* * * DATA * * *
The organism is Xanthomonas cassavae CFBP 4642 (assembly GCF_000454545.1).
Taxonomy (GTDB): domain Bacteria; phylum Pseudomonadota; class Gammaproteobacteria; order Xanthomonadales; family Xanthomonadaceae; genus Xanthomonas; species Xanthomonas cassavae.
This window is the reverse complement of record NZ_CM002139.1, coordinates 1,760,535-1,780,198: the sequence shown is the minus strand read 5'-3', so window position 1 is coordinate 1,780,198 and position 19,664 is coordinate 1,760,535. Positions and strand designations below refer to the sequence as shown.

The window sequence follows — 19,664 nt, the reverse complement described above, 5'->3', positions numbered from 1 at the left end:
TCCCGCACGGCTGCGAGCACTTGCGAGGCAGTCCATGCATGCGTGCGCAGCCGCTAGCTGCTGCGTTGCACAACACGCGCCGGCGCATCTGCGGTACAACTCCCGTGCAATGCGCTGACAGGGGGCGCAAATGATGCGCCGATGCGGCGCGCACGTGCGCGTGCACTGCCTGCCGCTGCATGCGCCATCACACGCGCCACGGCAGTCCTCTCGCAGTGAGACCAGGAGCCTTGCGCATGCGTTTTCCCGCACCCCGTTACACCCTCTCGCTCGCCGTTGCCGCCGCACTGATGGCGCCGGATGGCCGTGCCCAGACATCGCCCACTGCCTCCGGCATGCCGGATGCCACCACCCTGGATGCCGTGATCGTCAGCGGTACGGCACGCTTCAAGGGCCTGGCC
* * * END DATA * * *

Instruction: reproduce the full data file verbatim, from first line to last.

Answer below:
The organism is Xanthomonas cassavae CFBP 4642 (assembly GCF_000454545.1).
Taxonomy (GTDB): domain Bacteria; phylum Pseudomonadota; class Gammaproteobacteria; order Xanthomonadales; family Xanthomonadaceae; genus Xanthomonas; species Xanthomonas cassavae.
This window is the reverse complement of record NZ_CM002139.1, coordinates 1,760,535-1,780,198: the sequence shown is the minus strand read 5'-3', so window position 1 is coordinate 1,780,198 and position 19,664 is coordinate 1,760,535. Positions and strand designations below refer to the sequence as shown.

The window sequence follows — 19,664 nt, the reverse complement described above, 5'->3', positions numbered from 1 at the left end:
TCCCGCACGGCTGCGAGCACTTGCGAGGCAGTCCATGCATGCGTGCGCAGCCGCTAGCTGCTGCGTTGCACAACACGCGCCGGCGCATCTGCGGTACAACTCCCGTGCAATGCGCTGACAGGGGGCGCAAATGATGCGCCGATGCGGCGCGCACGTGCGCGTGCACTGCCTGCCGCTGCATGCGCCATCACACGCGCCACGGCAGTCCTCTCGCAGTGAGACCAGGAGCCTTGCGCATGCGTTTTCCCGCACCCCGTTACACCCTCTCGCTCGCCGTTGCCGCCGCACTGATGGCGCCGGATGGCCGTGCCCAGACATCGCCCACTGCCTCCGGCATGCCGGATGCCACCACCCTGGATGCCGTGATCGTCAGCGGTACGGCACGCTTCAAGGGCCTGGCC